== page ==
This poem ‘The Genius of France’ was written by Victor Hugo and translated by G.W.M. Reynolds and published in the Monthly Magazine. It has been transcribed by Stephen Basdeo in 2021.
Genius of France! If still thy wing
O’er Gallia’s lands auspicious soar,
Peace to a wearied nation bring,
And let the war-note sound no more.
The boist’rous passions of the soul
Keep thou beneath a stern control,
And calm tranquillity restore;
Repel the surge of civil strife,
Stop the sad waste of human life,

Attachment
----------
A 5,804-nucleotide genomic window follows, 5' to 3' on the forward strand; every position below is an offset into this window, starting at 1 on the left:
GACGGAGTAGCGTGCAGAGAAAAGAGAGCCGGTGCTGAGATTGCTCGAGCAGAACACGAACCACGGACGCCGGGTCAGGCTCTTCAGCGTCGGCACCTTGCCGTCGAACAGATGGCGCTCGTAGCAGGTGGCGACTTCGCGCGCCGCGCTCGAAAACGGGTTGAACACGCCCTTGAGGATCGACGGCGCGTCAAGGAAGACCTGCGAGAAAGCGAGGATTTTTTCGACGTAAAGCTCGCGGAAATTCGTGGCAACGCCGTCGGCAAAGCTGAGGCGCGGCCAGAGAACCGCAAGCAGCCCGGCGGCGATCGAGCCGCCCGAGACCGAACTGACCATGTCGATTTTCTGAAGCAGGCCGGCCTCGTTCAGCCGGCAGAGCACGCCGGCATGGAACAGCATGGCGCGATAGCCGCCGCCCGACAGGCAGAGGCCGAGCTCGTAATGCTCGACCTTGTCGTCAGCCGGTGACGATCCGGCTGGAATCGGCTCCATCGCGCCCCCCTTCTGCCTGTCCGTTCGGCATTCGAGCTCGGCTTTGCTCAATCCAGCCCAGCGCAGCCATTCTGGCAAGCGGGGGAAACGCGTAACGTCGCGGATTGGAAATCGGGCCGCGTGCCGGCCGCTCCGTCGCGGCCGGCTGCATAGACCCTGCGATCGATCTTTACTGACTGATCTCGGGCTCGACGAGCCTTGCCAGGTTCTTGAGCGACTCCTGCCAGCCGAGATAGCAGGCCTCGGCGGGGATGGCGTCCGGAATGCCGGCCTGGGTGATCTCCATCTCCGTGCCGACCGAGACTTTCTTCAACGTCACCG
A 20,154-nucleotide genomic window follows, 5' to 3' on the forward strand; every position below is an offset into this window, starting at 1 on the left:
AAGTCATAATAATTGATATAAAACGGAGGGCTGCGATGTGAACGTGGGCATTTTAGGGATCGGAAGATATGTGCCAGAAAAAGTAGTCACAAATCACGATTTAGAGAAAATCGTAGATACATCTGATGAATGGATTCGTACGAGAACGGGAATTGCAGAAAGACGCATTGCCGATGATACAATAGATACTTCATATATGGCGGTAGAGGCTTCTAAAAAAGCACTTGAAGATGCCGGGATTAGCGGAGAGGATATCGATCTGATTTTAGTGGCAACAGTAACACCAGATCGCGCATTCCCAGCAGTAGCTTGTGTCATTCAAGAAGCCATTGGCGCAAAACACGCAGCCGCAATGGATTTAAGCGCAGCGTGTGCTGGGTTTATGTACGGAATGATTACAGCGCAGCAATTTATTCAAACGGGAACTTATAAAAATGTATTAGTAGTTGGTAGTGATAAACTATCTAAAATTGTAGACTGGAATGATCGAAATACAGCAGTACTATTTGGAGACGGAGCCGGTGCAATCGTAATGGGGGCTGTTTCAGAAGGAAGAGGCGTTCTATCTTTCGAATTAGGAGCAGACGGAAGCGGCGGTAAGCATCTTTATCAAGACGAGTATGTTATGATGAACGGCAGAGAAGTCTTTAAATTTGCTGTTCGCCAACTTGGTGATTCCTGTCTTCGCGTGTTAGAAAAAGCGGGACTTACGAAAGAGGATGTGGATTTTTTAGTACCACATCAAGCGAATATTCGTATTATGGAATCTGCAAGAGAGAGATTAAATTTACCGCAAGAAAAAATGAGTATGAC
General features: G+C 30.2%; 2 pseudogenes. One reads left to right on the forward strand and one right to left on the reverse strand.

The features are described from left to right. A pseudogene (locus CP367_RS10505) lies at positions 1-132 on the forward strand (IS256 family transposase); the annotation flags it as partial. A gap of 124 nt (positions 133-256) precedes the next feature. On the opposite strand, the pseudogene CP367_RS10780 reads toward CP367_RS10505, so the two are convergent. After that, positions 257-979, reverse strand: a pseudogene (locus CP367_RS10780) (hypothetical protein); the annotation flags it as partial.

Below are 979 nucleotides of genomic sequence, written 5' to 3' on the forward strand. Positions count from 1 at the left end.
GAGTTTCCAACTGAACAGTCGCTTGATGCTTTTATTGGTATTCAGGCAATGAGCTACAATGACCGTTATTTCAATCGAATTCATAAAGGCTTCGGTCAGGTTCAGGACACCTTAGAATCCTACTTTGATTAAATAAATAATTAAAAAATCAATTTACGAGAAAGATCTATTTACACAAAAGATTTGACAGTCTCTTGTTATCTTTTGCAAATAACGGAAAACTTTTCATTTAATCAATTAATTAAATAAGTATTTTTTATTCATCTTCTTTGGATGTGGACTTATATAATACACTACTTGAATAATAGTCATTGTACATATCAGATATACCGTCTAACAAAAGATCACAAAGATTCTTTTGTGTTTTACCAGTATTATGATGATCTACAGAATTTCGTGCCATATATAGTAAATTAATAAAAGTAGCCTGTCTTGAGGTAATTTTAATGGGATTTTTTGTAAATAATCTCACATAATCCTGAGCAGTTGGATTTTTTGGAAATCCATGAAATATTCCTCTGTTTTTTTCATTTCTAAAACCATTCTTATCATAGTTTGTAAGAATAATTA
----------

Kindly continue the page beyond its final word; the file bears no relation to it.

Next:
And banish discord from thy shore.
Let not the great despise the low,
The sufferer be more opprest;
Bid monarchs spare their subjects woe,
Nor deeper wound the bleeding breast;
Cast down the gibbet, dry the tears
Of orphans, and in the future years
Thy guardian bounty will be blest;
So that amid the dreams of night
No horrors fill us with affright,
Nor wake us from our tranquil rest.
 Victor Hugo, ‘Genius of France’, The Monthly Magazine, May 1837, 239.
Categories: 19th Century, France, g w m reynolds, Paris, poem, Poetry, Victor Hugo